Spotlight on colonial feminist fanatic Mary Ann Colclough 18361885
By Otago University Press | Posted: Monday June 12, 2017
Polly Plum is a biography of one of New Zealands earliest feminists, Mary Ann Colclough, whose publicly voiced opinions saw her described in the nineteenth century as our own little stray strap of a modern female fanatic.
Mary Ann Barnes came to New Zealand in 1857, and soon gained notoriety for her
outspokenness on issues relating to women’s position in society. A teacher and
also a journalist for the Daily Southern
Cross and the Weekly News under
the nom de plume ‘Polly Plum’, she also engaged in public debates through the
letters to the editor columns, undeterred by becoming ‘the best abused woman in
New Zealand in the present day’.
Author Jenny Coleman argues that Mary Ann Colclough’s contribution to the women’s movement in nineteenth-century New Zealand is at least equal to that of Kate Sheppard.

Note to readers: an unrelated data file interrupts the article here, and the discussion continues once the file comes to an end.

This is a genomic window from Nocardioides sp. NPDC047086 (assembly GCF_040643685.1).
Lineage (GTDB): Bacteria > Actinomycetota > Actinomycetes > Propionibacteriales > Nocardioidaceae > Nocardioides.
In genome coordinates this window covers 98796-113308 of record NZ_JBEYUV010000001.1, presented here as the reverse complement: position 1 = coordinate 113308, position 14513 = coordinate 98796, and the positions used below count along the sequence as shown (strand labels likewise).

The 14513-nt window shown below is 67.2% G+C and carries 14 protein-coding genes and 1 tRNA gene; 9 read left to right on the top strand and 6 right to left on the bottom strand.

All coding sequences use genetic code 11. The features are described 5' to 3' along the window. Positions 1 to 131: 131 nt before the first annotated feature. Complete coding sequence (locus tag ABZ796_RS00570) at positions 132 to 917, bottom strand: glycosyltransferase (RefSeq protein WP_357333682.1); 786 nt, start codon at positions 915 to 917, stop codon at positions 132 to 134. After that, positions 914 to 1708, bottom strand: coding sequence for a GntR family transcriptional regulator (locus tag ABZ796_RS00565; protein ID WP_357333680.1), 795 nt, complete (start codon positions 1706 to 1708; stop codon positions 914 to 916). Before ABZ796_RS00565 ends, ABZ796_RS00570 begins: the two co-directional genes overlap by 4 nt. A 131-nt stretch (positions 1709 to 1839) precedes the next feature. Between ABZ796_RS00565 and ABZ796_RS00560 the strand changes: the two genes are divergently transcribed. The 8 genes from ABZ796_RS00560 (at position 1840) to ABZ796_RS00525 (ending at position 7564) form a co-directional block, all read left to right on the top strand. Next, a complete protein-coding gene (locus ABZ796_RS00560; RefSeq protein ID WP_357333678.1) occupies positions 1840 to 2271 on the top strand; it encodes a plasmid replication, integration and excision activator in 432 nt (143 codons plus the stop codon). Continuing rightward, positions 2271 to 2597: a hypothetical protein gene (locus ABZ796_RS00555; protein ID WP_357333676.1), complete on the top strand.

A good two decades ahead of the organised women’s movement, the writings of ‘Polly Plum’ began politicising New Zealand women, says Ms Coleman.
‘She wrote and lectured about real women and the realities of their daily lives, what needed to change and how it could be changed.’
‘She engaged in a direct manner with the public through her newspaper journalism, through debates in the letters to the editor columns, and, breaking with accepted conventions of the time, by taking her message to the public platform.’
In this fascinating new book, Jenny Coleman reclaims Mary Ann Colclough’s place in New Zealand’s feminist history by bringing her life and contributions to a wider audience.
Polly Plum: A firm and earnest woman’s advocate Mary Ann Colclough 1836–1885